More about people, things. (1966, Jan. 22). Baltimore Afro-American, pg. 5

Miss Elizabeth Johnson Will Marry Saturday (1930, Sep 27). [Society] Afro-American, A13.

Paul Henderson Manuscript and Ephemera Collection. (1909-1984). [Personal papers and publications owned by Mr. Paul Samuel Henderson and Mrs. Elizabeth Johnson Henderson]. Special Collections Department. Maryland Historical Society, Baltimore, MD.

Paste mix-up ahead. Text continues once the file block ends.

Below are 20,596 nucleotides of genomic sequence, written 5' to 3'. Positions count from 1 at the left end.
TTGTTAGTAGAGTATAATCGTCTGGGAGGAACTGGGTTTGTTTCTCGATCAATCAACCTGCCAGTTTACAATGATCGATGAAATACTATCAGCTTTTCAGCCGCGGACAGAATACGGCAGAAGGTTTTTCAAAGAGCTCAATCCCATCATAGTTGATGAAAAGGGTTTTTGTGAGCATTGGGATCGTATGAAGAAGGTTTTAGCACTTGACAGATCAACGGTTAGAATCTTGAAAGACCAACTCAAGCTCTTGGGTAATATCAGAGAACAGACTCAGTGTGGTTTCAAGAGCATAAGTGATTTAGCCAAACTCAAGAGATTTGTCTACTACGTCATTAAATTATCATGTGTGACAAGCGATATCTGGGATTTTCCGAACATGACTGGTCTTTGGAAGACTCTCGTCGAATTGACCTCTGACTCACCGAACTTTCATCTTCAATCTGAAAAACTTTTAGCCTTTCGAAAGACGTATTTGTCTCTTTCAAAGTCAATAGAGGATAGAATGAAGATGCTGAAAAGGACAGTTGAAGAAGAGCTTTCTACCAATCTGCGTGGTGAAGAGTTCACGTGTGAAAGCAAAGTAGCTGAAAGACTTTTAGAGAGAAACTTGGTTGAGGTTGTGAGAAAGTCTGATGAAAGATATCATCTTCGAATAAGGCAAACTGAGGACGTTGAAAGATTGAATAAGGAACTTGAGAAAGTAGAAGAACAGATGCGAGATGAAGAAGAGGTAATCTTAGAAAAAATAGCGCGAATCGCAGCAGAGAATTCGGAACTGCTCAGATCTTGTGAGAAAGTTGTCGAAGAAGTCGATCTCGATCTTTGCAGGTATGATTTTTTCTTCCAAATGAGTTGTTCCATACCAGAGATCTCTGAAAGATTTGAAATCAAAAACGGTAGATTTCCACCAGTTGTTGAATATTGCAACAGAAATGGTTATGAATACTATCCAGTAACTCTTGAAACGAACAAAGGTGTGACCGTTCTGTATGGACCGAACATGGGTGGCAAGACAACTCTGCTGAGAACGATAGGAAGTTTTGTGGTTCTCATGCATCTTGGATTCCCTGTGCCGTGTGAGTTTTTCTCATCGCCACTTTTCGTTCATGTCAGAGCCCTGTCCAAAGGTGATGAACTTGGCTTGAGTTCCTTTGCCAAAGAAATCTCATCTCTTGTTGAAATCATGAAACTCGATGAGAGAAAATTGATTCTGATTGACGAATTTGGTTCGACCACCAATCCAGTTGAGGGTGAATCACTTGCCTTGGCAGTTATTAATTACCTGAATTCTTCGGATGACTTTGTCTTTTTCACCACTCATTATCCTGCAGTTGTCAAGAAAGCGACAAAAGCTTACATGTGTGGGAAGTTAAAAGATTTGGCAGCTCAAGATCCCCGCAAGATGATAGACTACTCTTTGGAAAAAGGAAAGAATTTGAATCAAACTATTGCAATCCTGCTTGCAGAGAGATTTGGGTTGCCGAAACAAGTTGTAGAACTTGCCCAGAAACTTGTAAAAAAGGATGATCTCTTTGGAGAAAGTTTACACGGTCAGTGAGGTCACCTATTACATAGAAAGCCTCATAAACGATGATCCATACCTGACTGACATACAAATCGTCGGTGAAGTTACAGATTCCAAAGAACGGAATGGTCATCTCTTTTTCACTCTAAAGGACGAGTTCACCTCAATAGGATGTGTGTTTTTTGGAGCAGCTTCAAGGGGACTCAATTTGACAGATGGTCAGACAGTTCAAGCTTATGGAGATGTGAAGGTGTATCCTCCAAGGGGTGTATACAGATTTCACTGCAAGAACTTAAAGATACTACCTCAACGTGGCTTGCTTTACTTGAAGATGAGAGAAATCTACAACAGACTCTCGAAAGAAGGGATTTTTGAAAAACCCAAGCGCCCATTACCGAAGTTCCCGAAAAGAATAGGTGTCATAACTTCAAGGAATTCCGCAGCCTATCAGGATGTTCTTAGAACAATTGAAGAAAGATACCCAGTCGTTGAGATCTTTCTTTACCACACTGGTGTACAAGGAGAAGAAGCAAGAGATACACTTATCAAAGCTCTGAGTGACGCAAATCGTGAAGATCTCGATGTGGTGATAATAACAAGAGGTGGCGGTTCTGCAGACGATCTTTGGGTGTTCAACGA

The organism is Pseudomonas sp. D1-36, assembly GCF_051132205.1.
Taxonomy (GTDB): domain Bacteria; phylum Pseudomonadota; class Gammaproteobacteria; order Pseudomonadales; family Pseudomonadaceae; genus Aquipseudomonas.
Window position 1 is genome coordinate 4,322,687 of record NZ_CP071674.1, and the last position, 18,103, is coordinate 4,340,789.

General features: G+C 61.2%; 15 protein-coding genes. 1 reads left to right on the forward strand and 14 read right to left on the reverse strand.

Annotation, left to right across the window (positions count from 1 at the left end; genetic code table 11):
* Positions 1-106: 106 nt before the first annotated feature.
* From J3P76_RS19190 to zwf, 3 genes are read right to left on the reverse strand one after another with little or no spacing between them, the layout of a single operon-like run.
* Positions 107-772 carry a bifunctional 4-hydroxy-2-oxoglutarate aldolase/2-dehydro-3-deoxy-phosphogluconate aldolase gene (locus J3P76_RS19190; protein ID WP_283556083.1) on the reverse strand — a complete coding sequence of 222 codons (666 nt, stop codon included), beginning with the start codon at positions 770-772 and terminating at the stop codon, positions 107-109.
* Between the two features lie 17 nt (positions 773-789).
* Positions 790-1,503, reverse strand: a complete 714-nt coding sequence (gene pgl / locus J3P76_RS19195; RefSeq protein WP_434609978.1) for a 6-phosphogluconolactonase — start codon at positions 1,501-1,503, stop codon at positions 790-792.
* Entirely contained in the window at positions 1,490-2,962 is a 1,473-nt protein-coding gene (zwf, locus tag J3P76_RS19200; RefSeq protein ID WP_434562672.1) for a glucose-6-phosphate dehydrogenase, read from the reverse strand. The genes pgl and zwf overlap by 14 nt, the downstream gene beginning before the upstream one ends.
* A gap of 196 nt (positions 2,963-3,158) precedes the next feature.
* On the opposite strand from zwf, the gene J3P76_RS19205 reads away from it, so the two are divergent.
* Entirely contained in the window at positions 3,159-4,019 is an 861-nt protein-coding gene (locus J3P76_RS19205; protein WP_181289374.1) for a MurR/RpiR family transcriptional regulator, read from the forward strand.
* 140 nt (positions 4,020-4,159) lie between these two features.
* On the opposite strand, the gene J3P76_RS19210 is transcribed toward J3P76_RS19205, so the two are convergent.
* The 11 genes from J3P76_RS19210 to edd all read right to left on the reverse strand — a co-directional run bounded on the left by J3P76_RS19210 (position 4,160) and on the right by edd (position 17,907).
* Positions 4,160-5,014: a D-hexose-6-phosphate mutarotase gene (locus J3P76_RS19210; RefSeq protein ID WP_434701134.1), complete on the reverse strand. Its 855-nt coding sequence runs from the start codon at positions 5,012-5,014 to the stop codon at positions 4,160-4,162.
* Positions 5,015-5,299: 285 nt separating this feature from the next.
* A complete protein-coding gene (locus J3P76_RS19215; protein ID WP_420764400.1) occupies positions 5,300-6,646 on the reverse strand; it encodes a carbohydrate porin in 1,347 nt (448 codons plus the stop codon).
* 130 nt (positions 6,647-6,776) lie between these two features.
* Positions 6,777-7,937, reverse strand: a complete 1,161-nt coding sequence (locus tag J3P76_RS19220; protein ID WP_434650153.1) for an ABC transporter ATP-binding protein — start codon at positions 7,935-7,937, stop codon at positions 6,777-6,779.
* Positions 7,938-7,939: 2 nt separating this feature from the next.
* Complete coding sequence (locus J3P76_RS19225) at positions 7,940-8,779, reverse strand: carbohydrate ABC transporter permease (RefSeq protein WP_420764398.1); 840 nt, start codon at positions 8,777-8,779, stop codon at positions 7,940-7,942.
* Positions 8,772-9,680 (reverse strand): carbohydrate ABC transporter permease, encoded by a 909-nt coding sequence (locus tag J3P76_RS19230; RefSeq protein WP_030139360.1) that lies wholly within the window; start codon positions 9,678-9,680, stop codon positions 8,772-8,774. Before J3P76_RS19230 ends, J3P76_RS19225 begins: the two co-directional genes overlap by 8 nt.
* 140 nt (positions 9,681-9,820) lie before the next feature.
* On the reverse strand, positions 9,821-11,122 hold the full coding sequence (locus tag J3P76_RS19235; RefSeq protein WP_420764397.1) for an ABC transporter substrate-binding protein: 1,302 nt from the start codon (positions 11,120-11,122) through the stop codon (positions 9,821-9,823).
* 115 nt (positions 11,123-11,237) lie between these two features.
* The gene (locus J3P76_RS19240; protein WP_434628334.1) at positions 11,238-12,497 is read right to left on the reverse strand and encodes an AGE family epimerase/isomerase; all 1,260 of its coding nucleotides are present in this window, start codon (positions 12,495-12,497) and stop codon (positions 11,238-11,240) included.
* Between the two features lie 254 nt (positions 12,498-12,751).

Note: Information found on this blog was written by Jennifer A. Ferretti unless otherwise noted. Please feel free to use the information found here so long as this blog along with the author are cited. Paul Henderson’s photographs belong to the Maryland Historical Society. Feel free to use digital images of Henderson’s work found here so long as the Maryland Historical Society and this blog as the retrieval point are cited.